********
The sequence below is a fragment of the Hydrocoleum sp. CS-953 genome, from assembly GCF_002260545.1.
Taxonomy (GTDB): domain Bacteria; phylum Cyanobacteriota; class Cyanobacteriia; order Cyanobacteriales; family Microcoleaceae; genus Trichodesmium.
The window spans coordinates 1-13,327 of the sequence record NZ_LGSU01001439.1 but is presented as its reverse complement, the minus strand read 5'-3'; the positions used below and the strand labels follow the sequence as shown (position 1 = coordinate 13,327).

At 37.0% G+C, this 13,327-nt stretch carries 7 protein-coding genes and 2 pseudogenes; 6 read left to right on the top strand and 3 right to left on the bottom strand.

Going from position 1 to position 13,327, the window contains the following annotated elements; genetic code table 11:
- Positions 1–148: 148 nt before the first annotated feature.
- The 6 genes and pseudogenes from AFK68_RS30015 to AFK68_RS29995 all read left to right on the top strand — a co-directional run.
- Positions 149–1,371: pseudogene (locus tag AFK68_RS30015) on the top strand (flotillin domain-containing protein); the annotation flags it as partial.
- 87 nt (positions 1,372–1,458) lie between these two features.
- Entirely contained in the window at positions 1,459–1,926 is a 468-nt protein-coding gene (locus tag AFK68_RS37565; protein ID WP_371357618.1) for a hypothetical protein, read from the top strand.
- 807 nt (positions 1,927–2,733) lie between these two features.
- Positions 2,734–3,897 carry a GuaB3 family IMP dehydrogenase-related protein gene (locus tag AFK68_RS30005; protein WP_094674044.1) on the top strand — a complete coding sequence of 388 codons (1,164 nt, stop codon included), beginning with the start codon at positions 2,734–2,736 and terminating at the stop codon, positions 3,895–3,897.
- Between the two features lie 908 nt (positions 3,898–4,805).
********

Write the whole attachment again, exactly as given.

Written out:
The sequence below is a fragment of the Hydrocoleum sp. CS-953 genome, from assembly GCF_002260545.1.
Taxonomy (GTDB): domain Bacteria; phylum Cyanobacteriota; class Cyanobacteriia; order Cyanobacteriales; family Microcoleaceae; genus Trichodesmium.
The window spans coordinates 1-13,327 of the sequence record NZ_LGSU01001439.1 but is presented as its reverse complement, the minus strand read 5'-3'; the positions used below and the strand labels follow the sequence as shown (position 1 = coordinate 13,327).

At 37.0% G+C, this 13,327-nt stretch carries 7 protein-coding genes and 2 pseudogenes; 6 read left to right on the top strand and 3 right to left on the bottom strand.

Going from position 1 to position 13,327, the window contains the following annotated elements; genetic code table 11:
- Positions 1–148: 148 nt before the first annotated feature.
- The 6 genes and pseudogenes from AFK68_RS30015 to AFK68_RS29995 all read left to right on the top strand — a co-directional run.
- Positions 149–1,371: pseudogene (locus tag AFK68_RS30015) on the top strand (flotillin domain-containing protein); the annotation flags it as partial.
- 87 nt (positions 1,372–1,458) lie between these two features.
- Entirely contained in the window at positions 1,459–1,926 is a 468-nt protein-coding gene (locus tag AFK68_RS37565; protein ID WP_371357618.1) for a hypothetical protein, read from the top strand.
- 807 nt (positions 1,927–2,733) lie between these two features.
- Positions 2,734–3,897 carry a GuaB3 family IMP dehydrogenase-related protein gene (locus tag AFK68_RS30005; protein WP_094674044.1) on the top strand — a complete coding sequence of 388 codons (1,164 nt, stop codon included), beginning with the start codon at positions 2,734–2,736 and terminating at the stop codon, positions 3,895–3,897.
- Between the two features lie 908 nt (positions 3,898–4,805).